OCCUPATIONAL THERAPY (O-T)
O-T/PTS 515 Cr. 3
This course will address the anatomical basis of neuroscience with emphasis on rehabilitation. Structure and physiological function of the central nervous system will be correlated for normal and abnormal processes. Patient examples and research literature will be utilized to foster appropriate clinical decision-making skills in students. Lect. 2, Lab. 2. Prerequisite: admission to the OT/PT program. (Cross-listed with PTS 515; may only earn credit in O-T or PTS.) Offered Sem. II.
O-T 520 Cr. 3
Introduction to Occupational Therapy
This course introduces the fundamentals of occupational therapy. Topics include an overview of the history of the occupational therapy profession, theoretical frameworks, the OT program curriculum design, and contemporary occupational therapy practice. Lect. 6. Prerequisite: admission to the OT program. Offered Summer Session.
O-T 521 Cr. 2
Professional Foundations of Practice
A series of learning experiences designed to support clinical practice in occupational therapy. Topics will include standards of occupational therapy practice, occupational therapy core values, ethics and ethical decision-making, professional behaviors and communication, the interview process as a basic tool for gathering data, the adaptation of the interview process to include various health traditions and cultures, the importance of the self-reflective process, and universal precautions and basic skills needed when working in a healthcare situation. Lect. 2, Lab. 4. Admission to the OT program. Offered Summer Session.
O-T 523 Cr. 3
A study of physiological systems of interest to therapeutic practice and the relationship of these systems to normal function. Admission to the OT/PT/PA program. Offered Summer Session.
O-T 524 Cr. 4
Provides an in-depth understanding of the gross anatomy of the human body through lecture, laboratory experiences, audiovisual, computer and gross cadaver prosection. Systems included are musculoskeletal, neurological, and skeletal. Biomechanical function, topographic and clinical applications are emphasized. Lect. 2, Lab. 4. Admission to the OT program. Offered Sem. I.
O-T 526 Cr. 2
Critical Analysis of Human Movement: Development, Learning and
This course examines the development of movement and basic motor learning. Basic motor control theories will be compared and contrasted in relation to the development of postural foundations and movement. Motor control/learning theories will be discussed and rudimentarily applied as movement that is essential to occupational performance across the lifespan. Lect. 1, Lab. 2. Prerequisite: admission to the graduate OT program. Offered Sem. I.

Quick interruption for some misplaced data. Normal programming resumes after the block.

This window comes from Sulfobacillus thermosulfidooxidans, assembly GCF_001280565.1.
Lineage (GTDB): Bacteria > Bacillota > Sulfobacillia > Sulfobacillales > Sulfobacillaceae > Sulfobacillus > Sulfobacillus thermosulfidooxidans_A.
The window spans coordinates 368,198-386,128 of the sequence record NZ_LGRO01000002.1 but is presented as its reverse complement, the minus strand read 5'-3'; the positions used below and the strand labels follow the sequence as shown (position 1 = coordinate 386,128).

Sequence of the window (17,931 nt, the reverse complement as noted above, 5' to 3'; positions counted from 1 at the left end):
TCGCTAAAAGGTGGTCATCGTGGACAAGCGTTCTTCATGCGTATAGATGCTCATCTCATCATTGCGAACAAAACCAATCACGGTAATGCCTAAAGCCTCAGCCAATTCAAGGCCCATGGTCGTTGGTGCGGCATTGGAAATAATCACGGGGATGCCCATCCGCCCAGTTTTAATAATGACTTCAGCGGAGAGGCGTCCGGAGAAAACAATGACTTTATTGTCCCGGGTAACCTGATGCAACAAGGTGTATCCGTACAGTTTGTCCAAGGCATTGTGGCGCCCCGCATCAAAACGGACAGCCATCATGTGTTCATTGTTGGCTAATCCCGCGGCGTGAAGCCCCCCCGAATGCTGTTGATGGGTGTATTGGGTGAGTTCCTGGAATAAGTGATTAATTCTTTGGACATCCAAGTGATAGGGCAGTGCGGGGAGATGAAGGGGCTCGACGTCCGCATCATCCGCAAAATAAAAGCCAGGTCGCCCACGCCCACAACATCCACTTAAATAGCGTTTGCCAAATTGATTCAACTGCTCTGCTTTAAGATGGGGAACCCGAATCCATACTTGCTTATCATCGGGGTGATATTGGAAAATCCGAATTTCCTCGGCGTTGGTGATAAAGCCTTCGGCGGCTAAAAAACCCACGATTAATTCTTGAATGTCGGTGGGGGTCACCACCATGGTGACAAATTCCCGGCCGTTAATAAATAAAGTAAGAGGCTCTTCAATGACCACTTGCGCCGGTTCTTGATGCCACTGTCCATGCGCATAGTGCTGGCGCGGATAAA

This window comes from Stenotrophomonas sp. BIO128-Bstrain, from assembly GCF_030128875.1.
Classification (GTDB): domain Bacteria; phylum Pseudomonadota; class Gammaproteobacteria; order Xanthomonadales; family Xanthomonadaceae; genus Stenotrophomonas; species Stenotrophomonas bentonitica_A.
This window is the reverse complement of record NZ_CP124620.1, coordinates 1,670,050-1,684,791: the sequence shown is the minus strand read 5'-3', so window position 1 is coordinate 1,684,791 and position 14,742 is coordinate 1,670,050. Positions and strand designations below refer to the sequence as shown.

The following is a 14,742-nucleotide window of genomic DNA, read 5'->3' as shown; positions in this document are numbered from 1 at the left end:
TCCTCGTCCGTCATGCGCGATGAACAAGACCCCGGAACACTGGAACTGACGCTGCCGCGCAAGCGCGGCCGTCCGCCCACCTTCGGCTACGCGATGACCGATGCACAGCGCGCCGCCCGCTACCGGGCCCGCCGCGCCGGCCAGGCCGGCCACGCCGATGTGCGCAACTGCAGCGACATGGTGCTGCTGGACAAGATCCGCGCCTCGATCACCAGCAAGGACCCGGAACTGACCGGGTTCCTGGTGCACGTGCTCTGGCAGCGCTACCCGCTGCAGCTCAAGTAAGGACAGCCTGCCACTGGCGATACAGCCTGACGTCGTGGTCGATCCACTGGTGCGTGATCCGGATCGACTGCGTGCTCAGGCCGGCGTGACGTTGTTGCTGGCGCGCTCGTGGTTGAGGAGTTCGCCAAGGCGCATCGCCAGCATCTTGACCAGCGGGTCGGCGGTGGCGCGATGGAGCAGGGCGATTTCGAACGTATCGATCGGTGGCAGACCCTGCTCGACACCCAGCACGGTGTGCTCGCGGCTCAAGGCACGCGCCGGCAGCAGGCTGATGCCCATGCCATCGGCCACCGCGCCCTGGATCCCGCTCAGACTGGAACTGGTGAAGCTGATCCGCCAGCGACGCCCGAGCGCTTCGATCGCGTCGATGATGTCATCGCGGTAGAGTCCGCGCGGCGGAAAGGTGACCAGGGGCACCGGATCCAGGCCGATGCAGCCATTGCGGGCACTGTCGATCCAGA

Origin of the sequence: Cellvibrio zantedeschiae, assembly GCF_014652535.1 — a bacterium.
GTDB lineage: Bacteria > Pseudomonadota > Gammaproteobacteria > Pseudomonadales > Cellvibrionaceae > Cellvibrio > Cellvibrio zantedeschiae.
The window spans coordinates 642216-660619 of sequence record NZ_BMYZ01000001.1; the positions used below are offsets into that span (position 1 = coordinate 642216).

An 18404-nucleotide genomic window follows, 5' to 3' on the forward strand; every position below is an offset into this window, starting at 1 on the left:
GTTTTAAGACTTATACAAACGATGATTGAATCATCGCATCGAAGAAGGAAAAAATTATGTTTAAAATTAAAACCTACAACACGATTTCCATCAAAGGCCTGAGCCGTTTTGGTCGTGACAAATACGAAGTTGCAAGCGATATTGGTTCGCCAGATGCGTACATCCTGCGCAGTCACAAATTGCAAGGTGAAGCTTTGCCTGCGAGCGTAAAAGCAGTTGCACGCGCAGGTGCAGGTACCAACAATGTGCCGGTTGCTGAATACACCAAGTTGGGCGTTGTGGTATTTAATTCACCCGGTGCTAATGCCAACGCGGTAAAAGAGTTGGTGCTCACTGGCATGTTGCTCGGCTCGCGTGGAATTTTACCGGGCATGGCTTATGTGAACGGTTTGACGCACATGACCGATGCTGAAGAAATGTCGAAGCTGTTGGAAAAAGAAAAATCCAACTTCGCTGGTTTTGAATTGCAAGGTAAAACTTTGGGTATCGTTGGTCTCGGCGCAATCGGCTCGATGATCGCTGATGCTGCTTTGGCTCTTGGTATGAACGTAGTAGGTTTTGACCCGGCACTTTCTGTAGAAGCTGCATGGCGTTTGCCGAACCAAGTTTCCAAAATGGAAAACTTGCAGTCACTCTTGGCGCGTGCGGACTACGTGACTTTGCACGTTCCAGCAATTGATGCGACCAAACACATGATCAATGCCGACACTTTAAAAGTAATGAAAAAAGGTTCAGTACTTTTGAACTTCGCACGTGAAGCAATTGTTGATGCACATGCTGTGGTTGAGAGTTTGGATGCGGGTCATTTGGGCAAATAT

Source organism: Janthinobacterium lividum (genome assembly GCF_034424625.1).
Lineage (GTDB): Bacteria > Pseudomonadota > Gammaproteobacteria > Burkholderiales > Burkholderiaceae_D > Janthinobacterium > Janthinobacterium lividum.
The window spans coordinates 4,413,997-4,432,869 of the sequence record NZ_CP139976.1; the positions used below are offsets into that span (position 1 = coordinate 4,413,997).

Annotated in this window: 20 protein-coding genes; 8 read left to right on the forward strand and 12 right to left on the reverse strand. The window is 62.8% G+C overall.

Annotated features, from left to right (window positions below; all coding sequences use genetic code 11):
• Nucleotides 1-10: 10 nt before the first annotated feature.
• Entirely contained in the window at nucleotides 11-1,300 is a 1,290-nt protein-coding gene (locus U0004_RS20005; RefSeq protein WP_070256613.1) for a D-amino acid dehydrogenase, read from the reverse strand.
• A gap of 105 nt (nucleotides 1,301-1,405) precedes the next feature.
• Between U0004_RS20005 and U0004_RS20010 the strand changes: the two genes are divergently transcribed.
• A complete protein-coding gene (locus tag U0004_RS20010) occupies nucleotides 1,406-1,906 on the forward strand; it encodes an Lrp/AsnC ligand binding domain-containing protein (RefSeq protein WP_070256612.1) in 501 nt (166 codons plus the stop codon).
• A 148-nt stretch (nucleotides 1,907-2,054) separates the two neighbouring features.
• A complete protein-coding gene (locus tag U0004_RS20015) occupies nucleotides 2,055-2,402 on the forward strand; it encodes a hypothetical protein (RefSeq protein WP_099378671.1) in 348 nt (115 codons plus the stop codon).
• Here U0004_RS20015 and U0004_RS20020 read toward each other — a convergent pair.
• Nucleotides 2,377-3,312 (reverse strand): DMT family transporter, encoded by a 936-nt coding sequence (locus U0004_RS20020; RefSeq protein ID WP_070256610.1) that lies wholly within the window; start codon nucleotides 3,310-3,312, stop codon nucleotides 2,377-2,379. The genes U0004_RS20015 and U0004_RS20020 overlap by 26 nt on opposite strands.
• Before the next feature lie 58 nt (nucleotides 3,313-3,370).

O-T 530 Cr. 3
Occupational Performance Analysis
This course examines key concepts used in the description and analysis of occupational performance. This form, function, and meaning of occupations will be explored in relation to performance areas, process skills, activity and occupational configurations, client factors, contextual issues (culture, time, spirituality, physical and human aspect, etc.). Task analysis, selection and grading of activity, the teaching/learning process, compensatory techniques, and occupation as therapeutic ends and means will be explored and applied in relation to the design and implementation of treatment with various populations in traditional and non-traditional practice settings. Lect. 2, Lab. 2. Prerequisite: admission to OT program. Offered Sem. I.
O-T 544 Cr. 2
Biomechanics and Kinesiology Applications in Occupational
This course will apply principles of biomechanics and kinesiology to the understanding and analysis of movement in relationship to occupational performance. This will include the study of structure and function of the skeletal, muscular and neuromuscular systems and their influences on normal and pathological motion and how this may impact occupational performance. This course will explore kinesiology considerations for specific musculoskeletal regions including the head, torso, upper and lower extremities and how these relate to commonly used therapeutic treatment techniques employed by occupational therapists. Students will explore research tools utilized in biomechanics and their application to a variety of movement based research questions. Lect. 1, Lab. 2. Prerequisite: Accepted into the OT program. Offered Sem. I.
O-T 550 Cr. 2
Scholarly Practice I: Foundations of Assessment